Formats list according to picture and accumulates the result into $^A.
Writes a formatted record to the specified file, using the format associated with that file. If filehandle is omitted, the currently selected one is taken.
Formats are defined as follows:
format [ name ] =
formlist is a sequence of lines, each of which is either a comment line (# in the first column), a picture line, or an argument line. A picture line contains descriptions of fields. It can also contain other text that will be output as given. Argument lines contain lists of values that are output in the format and order of the preceding picture line.
name defaults to STDOUT if omitted.
To associate a format with the current output stream, assign its name to the special variable $~. A format to handle page breaks can be assigned to $^. To force a page break on the next write, set $- to zero.
Picture fields are:
Left-adjusted field. Repeat the < to denote the desired width.
One of the most dramatic changes introduced by ActionScript 3.0,
particularly for designers accustomed to prior versions of ActionScript,
is the way in which visual elements are added to an application at
runtime. In prior versions of ActionScript, a separate approach was used
to add most kinds of visual assets at runtime, requiring varied syntax.
Management of those assetsparticularly depth managementand creating
and destroying objects, were also fairly restrictive and could be
relatively involved depending on what you were trying to
ActionScript 3.0 brings with it an entirely new way of handling
visual assets. Its called the display list. Its a
hierarchical list of all visual elements in your file. It includes
common objects such as movie clips, but also objects such as shapes and
sprites that either didnt previously exist or could not be created
In this chapter, well look at the following topics:
“Learn how to play a melody before you do all them fancy embellishments.”Joe “King” Oliver to Louis Armstrong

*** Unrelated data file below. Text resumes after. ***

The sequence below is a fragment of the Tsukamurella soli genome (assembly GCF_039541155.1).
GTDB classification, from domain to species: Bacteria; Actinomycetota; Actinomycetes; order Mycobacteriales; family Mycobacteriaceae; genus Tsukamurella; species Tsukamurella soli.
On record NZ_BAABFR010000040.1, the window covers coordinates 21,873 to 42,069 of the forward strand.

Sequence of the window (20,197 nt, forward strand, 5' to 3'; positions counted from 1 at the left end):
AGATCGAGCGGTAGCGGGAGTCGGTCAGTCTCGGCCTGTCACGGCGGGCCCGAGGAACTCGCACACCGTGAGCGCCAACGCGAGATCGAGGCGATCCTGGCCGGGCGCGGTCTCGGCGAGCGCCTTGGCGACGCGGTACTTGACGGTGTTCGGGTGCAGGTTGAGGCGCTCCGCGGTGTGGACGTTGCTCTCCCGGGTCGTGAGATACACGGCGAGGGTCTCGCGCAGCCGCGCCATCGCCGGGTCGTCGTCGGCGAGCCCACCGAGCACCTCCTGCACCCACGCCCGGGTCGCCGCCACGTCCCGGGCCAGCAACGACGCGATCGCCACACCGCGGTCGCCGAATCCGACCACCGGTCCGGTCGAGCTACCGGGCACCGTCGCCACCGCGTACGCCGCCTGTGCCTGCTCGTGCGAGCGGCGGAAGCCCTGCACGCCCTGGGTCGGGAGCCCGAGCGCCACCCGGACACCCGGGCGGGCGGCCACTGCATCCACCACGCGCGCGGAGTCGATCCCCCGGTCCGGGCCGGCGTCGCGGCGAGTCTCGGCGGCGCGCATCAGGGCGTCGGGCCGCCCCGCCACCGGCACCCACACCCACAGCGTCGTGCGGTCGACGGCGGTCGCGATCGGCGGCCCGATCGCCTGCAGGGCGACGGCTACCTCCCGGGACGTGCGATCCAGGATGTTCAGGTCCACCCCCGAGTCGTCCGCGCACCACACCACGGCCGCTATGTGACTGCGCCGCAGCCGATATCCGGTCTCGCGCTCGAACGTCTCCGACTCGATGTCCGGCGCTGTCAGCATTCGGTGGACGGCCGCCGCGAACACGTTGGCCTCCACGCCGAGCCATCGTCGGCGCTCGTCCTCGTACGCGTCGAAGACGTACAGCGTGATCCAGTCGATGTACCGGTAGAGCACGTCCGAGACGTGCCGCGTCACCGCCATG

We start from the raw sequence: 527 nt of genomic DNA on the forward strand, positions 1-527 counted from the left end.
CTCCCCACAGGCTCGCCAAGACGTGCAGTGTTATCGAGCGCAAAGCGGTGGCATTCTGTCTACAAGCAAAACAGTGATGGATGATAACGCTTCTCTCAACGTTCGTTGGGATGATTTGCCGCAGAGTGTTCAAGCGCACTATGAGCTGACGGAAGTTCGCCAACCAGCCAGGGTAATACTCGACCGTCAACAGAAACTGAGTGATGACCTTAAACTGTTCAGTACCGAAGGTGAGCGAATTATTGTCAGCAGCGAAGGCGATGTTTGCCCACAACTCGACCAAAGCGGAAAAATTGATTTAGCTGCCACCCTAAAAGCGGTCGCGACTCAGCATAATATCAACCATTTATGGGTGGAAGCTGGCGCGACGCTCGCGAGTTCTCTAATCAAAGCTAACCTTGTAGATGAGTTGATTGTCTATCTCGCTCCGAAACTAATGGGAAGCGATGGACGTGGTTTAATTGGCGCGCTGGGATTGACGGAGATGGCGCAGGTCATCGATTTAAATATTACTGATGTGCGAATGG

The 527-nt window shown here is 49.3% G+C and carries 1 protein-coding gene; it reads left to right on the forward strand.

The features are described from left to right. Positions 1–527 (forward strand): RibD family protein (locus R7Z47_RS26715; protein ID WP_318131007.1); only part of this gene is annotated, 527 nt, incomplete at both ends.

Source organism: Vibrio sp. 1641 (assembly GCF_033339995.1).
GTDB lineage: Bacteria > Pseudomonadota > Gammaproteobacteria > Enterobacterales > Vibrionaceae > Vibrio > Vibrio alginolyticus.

Joe Oliver’s advice distinguishes between two different types of improvisation; melodic and embellishment. His intuitively founded concept is based upon a fundamental scientific principle about how the ear works, particularly when a musician “plays by ear.” (King Oliver was, it should be noted, an “ear player.”) This being: complexity is based upon a foundation of simplicity. If one can’t hear and execute simple musical ideas then one hasn’t yet established in the ear the foundation required upon which to execute more complex ideas. In his study of the relationship between mental processes and the playing of music (The Art of Piano Playing: A Scientific Approach, Summy-Birchard), George Kochevitsky presented convincing evidence that virtually all music is played “by ear.”
Douglas Hofstadter, in his Pulitzer Prize winning book: “Godel, Escher, Bach,” (Vintage Books) suggests that the ear hears in a linear (horizontal) fashion, from line to line, idea to idea, as opposed to a “stacked” (linear) fashion. As an example, he sites the experience of listening to a Bach four-part fugue. The listener can’t perceive all the parts at once, on the same level. The ear can hear a fugue in either one of two ways: As soon as the ear selects a particular line of the fugue, the others recede into the background. When trying to hear the sum of the four parts at the same time, the ear can only perceive the total as an aural “color.”